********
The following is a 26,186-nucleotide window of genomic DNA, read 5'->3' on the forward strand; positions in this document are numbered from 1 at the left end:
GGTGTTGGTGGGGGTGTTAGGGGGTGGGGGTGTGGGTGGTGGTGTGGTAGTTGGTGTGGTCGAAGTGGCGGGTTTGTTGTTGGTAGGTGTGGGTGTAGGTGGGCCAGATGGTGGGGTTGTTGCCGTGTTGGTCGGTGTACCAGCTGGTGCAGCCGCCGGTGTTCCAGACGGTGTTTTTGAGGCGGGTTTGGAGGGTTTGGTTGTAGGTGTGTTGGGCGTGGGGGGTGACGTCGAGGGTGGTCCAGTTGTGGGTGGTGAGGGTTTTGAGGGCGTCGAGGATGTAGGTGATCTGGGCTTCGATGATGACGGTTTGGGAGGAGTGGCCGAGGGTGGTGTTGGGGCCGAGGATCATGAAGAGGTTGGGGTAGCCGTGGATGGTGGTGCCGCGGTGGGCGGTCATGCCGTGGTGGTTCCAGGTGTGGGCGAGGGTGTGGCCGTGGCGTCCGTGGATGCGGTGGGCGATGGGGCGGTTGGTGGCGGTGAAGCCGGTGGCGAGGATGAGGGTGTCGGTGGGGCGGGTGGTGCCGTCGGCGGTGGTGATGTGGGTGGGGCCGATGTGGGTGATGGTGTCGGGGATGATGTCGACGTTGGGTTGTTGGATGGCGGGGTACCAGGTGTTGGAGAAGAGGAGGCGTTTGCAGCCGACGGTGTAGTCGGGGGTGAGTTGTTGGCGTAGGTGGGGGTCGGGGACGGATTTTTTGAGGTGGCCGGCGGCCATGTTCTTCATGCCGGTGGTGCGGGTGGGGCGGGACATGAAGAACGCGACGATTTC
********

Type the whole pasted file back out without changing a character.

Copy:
The following is a 26,186-nucleotide window of genomic DNA, read 5'->3' on the forward strand; positions in this document are numbered from 1 at the left end:
GGTGTTGGTGGGGGTGTTAGGGGGTGGGGGTGTGGGTGGTGGTGTGGTAGTTGGTGTGGTCGAAGTGGCGGGTTTGTTGTTGGTAGGTGTGGGTGTAGGTGGGCCAGATGGTGGGGTTGTTGCCGTGTTGGTCGGTGTACCAGCTGGTGCAGCCGCCGGTGTTCCAGACGGTGTTTTTGAGGCGGGTTTGGAGGGTTTGGTTGTAGGTGTGTTGGGCGTGGGGGGTGACGTCGAGGGTGGTCCAGTTGTGGGTGGTGAGGGTTTTGAGGGCGTCGAGGATGTAGGTGATCTGGGCTTCGATGATGACGGTTTGGGAGGAGTGGCCGAGGGTGGTGTTGGGGCCGAGGATCATGAAGAGGTTGGGGTAGCCGTGGATGGTGGTGCCGCGGTGGGCGGTCATGCCGTGGTGGTTCCAGGTGTGGGCGAGGGTGTGGCCGTGGCGTCCGTGGATGCGGTGGGCGATGGGGCGGTTGGTGGCGGTGAAGCCGGTGGCGAGGATGAGGGTGTCGGTGGGGCGGGTGGTGCCGTCGGCGGTGGTGATGTGGGTGGGGCCGATGTGGGTGATGGTGTCGGGGATGATGTCGACGTTGGGTTGTTGGATGGCGGGGTACCAGGTGTTGGAGAAGAGGAGGCGTTTGCAGCCGACGGTGTAGTCGGGGGTGAGTTGTTGGCGTAGGTGGGGGTCGGGGACGGATTTTTTGAGGTGGCCGGCGGCCATGTTCTTCATGCCGGTGGTGCGGGTGGGGCGGGACATGAAGAACGCGACGATTTC